Air Pollution Exposure Linked to Poor Academics in Childhood
Children exposed to elevated levels of air pollution may be more likely to have poor inhibitory control during late childhood and poor academic skills in early adolescence, including spelling, reading comprehension, and math skills. Difficulty with inhibition in late childhood was found to be a precursor to later air pollution-related academic problems. Interventions that target inhibitory control might improve outcomes.
Results of the study by researchers at the Columbia Center for Children’s Environmental Health (CCCEH) at Columbia University Mailman School of Public Health and Columbia University Irving Medical Center are published in the journal Environmental Research.
“Children with poor inhibitory control are less able to override a common response in favor of a more unusual one—such as the natural response to say ‘up’ when an arrow is facing up or ‘go’ when a light is green—and instead say ‘down’ or ‘stop,’” says first author Amy Margolis, PhD, associate professor of medical psychology in the Department of Psychiatry at Columbia University Irving Medical Center. “By compromising childhood inhibitory control, prenatal exposure to air pollution may alter the foundation upon which later academic skills are built.”
“When evaluating student's learning problems and formulating treatment plans, parents and teachers should consider that academic problems related to environmental exposures may require intervention focused on inhibitory control problems, rather than on content-related skill deficits, as is typical in interventions designed to address learning disabilities,” Margolis adds.
“This study adds to a growing body of literature showing the deleterious health effects of prenatal exposure to air pollution on child health outcomes, including academic achievement,” says co-author Julie Herbstman, PhD, CCCEH director and associate professor of environmental health sciences at Columbia Mailman School. “Reducing levels of air pollution may prevent these adverse outcomes and lead to improvements in children’s academic achievement.”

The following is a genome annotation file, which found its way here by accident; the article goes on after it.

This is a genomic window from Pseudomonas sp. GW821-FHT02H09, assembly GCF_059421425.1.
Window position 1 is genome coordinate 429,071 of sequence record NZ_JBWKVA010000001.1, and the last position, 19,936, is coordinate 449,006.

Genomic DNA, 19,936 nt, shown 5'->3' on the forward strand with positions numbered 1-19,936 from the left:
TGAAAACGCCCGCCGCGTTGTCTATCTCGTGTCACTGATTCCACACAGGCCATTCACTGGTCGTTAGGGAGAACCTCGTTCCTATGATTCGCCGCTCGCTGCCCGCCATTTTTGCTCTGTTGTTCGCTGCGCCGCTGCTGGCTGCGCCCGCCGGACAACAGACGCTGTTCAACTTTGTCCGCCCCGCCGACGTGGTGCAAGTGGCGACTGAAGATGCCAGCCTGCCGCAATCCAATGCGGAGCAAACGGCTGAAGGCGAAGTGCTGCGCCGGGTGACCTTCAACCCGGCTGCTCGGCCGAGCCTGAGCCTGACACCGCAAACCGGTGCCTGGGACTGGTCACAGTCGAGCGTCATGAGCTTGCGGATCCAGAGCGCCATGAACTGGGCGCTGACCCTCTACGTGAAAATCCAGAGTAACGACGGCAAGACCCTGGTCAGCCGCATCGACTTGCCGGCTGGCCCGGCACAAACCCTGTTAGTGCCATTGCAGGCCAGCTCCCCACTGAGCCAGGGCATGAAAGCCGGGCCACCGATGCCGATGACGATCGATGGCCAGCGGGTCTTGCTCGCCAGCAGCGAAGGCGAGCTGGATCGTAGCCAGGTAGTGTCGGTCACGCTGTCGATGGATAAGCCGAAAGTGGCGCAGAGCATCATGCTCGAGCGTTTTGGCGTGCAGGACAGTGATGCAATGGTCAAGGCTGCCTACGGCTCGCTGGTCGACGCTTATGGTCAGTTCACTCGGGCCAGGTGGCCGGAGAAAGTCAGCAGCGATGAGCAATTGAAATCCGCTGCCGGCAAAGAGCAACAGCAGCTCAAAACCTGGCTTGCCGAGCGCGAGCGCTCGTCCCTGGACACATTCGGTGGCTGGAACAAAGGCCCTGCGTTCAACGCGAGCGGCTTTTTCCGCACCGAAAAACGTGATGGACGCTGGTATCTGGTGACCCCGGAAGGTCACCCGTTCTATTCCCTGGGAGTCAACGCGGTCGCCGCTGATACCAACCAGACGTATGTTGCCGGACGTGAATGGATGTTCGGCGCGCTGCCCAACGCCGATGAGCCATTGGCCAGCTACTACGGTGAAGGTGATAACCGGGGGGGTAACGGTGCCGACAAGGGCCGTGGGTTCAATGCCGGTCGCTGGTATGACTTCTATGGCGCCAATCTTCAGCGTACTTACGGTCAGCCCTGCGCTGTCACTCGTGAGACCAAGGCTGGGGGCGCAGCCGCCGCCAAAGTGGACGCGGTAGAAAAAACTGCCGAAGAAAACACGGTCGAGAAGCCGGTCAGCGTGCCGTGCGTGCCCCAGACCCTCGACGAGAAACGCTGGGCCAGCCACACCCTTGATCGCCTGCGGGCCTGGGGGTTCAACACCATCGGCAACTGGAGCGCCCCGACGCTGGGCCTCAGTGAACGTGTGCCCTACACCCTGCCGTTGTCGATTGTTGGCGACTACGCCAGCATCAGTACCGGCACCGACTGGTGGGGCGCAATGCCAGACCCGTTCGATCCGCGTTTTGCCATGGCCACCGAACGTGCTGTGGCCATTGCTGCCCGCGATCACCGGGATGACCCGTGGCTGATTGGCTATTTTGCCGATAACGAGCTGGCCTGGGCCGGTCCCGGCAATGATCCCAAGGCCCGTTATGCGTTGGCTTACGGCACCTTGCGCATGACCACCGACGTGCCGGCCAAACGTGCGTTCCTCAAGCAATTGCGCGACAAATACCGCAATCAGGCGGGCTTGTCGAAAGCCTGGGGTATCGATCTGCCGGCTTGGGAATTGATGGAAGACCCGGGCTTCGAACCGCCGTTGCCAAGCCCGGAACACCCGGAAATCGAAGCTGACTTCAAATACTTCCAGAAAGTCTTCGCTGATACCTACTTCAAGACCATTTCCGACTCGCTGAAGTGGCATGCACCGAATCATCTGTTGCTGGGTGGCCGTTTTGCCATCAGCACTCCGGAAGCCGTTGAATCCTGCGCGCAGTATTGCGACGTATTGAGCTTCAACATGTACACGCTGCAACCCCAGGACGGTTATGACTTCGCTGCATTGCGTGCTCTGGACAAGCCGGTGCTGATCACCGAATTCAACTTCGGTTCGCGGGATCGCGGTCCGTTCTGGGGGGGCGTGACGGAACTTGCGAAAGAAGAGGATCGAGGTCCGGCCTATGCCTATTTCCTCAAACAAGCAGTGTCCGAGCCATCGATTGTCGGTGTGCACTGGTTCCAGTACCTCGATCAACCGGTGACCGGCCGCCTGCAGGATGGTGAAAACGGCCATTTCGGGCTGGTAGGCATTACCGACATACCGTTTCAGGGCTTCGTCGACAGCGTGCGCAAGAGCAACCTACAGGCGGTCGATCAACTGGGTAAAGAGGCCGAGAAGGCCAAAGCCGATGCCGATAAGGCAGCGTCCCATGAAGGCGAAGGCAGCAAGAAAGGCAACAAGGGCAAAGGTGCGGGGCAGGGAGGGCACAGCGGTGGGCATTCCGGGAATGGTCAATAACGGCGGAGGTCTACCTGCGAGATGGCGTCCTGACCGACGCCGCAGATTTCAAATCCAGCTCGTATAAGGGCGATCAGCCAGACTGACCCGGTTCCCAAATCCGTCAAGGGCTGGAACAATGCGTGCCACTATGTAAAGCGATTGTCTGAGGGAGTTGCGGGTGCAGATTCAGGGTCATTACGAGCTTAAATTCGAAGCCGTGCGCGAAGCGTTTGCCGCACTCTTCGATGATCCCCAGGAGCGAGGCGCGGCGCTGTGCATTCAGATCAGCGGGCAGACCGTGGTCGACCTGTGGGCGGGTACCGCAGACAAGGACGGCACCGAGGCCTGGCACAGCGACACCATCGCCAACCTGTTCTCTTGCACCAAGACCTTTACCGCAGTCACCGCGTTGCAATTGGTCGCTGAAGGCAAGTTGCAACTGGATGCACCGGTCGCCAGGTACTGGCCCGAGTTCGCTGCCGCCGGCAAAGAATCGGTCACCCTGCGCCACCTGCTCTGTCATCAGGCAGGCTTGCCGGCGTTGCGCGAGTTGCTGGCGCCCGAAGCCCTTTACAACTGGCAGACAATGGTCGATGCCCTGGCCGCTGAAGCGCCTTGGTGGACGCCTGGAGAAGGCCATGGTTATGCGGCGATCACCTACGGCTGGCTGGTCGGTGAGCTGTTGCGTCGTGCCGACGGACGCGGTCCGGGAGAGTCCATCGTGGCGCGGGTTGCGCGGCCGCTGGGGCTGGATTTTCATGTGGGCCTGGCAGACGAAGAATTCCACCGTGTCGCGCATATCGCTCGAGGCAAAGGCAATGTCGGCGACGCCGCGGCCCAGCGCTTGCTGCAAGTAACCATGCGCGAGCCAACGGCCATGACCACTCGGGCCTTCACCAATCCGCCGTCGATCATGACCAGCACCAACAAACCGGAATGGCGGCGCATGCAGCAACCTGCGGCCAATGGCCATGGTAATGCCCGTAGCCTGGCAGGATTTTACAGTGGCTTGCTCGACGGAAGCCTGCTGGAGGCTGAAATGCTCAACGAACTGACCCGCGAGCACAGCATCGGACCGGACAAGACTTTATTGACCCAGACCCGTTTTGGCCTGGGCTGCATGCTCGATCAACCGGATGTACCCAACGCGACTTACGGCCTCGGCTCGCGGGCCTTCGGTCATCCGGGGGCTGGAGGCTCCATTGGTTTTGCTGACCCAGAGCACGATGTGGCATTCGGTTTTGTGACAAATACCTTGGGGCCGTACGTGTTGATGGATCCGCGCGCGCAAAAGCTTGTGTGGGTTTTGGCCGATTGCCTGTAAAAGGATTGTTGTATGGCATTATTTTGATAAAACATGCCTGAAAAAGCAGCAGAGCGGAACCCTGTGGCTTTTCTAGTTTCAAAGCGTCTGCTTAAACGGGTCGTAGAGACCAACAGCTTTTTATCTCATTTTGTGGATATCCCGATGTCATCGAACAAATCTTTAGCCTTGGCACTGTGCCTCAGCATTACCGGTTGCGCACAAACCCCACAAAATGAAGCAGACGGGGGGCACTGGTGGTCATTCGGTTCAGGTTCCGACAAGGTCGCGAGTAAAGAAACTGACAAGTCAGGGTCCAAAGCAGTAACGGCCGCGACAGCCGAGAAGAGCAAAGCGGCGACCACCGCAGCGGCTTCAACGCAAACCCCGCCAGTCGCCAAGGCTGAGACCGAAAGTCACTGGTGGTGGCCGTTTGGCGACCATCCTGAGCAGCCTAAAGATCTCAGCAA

The new findings align with prior Columbia research finding a DNA marker for PAH exposure was associated with altered development of self-regulatory capacity and ADHD symptoms.
The study followed 200 children enrolled in a longitudinal cohort study in Northern Manhattan and the Bronx led by CCCEH researchers. Researchers collected measures of prenatal airborne polycyclic aromatic hydrocarbons (PAH, a major component of air pollution) during the third trimester of pregnancy, a period when the fetus is highly vulnerable to environmental insults. Tests of inhibitory control were administered at or around age 10 and tests of academic achievement, at or around age 13.
Inhibitory Control and Learning
When students learn new concepts, they often need to override a previous habit in order to incorporate a new rule into a skill. They need to practice this kind of inhibitory control when, for example, learning to read a vowel children learn that the letter “a” has a short vowel sound “a as in apple” but a long sound when the consonant is followed by a “magic e,” as in “rate.”
Funding for the research was provided by the National Institute of Environmental Health Sciences, U.S. Environmental Protection Agency, the New York Community Trust, Trustees of the Blanchette Hooker Rockefeller Fund, and the John and Wendy Neu Foundation. Related grant numbers: ES026239, ES030950, ES014393, ES018784, ES13163, ES08977, 5P50ES009600, ES09600/RD82702701, ES09600/RD832141, ES09600/RD834509, ES09600/RD83615401.
The authors declare that they have no known competing financial interests or personal relationships that could have appeared to influence the work reported in this paper. A full list of co-authors is available online.